Moundbuilders of Ancient America: A Legacy Reclaimed combines 30+ years of research and the latest DNA Technology to tell the untold story of my Muskogee/Creek Heritage. In the book I trace our Ancestry back 8 generations to Mississippian Moundbuilders of the Southeastern Ceremonial Complex. The Ancient Americans were called Moundbuilders, because they built monumental man-made, earthen buildings similar to the Pyramids in Egypt and Mexico. Their Mounds and larger than life, animal sculptures known as, ‘Effigies’ dotted the landscape of many areas across this country. Mounds were made of Stone or Wood, primarily designed in geometrical shapes, like a conical or pyramid style, with a wide base that ascended to a smaller flat top surface. These two pictures of mounds were taken at Etowah Indian Mounds, Clarkesville, GA. Also known as, Earthworks or Tumuli, they were usually enclosed in geometric configurations like squares, octagons or circles, that circumnavigated along ley lines of the planet. This means the mounds lined up with latitudinal and longitudinal lines, or meridians of the Earth, which corresponded to the North, South, East and West Axis, or navigational coordinates of the planet. Obviously, Moundbuilders understood the workings of the Universe, by observing, then documenting the Stars and the position of planets in their architectural designs.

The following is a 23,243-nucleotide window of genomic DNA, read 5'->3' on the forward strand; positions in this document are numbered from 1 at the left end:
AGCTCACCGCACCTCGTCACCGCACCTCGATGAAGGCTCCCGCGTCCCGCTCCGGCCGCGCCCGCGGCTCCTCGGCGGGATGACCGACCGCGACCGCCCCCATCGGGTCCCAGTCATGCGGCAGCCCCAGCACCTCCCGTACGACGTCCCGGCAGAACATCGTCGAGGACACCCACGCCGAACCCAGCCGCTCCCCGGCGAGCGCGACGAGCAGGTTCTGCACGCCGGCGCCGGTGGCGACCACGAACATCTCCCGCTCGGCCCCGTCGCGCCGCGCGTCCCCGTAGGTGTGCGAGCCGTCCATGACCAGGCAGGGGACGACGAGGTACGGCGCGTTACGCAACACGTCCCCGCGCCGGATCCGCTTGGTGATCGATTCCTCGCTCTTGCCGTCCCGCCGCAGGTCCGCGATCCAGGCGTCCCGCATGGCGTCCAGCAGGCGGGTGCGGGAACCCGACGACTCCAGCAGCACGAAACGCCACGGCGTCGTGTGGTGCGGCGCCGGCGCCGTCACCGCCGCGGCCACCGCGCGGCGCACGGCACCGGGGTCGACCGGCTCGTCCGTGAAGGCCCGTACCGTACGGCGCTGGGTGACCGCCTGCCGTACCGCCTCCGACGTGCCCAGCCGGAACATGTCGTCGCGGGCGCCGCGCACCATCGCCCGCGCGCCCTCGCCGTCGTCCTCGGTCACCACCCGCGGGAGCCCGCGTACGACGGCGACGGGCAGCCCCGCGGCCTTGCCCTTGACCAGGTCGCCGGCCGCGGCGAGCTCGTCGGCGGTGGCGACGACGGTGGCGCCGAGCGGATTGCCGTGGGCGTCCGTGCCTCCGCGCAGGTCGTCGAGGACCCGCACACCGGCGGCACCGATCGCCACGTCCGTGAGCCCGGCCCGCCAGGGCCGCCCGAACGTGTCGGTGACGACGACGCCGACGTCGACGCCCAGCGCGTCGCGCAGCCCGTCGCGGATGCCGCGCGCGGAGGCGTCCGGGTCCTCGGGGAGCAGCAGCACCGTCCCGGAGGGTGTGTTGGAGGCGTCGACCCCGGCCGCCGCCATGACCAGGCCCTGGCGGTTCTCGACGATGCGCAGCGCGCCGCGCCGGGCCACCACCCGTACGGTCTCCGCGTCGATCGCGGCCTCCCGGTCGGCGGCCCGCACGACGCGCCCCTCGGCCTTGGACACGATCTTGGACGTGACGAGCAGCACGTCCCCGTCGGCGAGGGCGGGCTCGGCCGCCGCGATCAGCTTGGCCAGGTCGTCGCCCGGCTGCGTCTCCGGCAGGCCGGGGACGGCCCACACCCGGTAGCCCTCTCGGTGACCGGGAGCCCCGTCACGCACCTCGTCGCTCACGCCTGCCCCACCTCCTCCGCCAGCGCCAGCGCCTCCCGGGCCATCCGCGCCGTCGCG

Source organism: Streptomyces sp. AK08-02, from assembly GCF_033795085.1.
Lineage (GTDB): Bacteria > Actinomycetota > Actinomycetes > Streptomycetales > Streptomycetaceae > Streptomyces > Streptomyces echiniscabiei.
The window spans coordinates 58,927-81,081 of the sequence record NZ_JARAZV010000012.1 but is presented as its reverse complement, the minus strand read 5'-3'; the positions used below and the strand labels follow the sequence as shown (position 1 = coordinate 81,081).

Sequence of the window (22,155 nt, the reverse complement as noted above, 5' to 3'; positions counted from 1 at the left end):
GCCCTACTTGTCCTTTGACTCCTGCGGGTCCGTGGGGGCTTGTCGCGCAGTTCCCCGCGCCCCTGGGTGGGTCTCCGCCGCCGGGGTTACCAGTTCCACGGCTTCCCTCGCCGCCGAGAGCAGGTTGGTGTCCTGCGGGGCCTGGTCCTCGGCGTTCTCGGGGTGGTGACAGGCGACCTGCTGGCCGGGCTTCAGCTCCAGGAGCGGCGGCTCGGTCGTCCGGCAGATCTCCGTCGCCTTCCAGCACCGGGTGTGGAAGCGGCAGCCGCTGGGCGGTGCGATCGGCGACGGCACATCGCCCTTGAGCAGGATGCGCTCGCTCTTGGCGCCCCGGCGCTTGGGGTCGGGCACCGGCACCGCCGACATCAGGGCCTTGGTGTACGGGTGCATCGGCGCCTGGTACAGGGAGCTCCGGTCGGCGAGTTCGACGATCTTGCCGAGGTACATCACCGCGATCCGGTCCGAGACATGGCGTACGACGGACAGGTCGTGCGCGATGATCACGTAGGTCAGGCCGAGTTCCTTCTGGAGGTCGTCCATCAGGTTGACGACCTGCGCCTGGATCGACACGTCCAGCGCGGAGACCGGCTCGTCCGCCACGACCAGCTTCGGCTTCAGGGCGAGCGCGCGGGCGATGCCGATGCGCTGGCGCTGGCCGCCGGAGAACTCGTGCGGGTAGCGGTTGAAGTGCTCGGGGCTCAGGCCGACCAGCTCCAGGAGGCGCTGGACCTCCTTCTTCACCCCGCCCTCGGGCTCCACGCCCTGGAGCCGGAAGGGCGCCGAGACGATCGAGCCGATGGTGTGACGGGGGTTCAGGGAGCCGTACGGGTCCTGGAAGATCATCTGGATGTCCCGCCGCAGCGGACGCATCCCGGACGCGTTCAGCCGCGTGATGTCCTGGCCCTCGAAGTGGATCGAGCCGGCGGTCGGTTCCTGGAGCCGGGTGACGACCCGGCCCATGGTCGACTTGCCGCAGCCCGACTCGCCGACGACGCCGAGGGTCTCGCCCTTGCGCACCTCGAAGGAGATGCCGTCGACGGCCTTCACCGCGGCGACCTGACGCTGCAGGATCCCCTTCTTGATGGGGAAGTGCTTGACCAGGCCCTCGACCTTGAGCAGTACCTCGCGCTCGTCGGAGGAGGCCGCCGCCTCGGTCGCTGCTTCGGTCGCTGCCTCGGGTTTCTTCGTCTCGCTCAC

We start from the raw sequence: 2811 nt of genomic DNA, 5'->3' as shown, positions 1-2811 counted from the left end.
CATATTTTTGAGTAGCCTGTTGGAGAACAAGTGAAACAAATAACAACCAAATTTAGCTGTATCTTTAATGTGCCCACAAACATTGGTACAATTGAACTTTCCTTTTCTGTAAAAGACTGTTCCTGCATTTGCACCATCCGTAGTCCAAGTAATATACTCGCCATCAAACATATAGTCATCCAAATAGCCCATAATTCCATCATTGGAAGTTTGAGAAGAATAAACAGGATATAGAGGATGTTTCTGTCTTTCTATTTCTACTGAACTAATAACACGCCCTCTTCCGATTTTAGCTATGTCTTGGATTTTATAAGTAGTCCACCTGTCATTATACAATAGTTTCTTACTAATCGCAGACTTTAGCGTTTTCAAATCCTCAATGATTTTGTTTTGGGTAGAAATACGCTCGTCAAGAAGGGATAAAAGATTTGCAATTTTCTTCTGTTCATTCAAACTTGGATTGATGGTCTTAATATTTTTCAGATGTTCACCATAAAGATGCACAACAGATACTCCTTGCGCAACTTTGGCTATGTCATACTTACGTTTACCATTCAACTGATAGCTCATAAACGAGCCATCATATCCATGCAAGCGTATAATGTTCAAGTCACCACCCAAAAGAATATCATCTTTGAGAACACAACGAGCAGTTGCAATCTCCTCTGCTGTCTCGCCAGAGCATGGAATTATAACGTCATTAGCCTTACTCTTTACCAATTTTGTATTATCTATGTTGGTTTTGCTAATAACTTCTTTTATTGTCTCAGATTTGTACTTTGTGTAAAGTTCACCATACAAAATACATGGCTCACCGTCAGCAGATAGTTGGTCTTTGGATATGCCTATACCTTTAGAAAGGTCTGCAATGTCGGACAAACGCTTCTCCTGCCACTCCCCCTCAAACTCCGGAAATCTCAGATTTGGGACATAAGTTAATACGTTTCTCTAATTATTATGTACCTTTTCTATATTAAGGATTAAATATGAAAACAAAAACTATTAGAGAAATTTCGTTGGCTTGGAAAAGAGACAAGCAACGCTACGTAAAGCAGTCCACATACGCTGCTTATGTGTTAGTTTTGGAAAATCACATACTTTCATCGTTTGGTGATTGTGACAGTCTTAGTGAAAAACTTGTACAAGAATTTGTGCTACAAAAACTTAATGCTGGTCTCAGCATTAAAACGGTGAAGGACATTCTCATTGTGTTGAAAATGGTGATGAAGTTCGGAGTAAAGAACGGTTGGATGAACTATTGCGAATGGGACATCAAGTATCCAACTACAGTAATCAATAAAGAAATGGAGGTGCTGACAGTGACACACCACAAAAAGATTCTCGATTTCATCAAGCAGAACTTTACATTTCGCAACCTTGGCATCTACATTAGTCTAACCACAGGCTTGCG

The image of a sculpted bird was taken inside the Earth Lodge at Ocmulgee Mounds National Historical Monument in Macon, GA. This is an Ancient Mound Site that was built by Muskoke/Creek, and where my Red Stick Creek Ancestor, Talmuchees Hadjo (Peter McQueen) was reportedly buried in 1823, after dying in the Florida Everglades.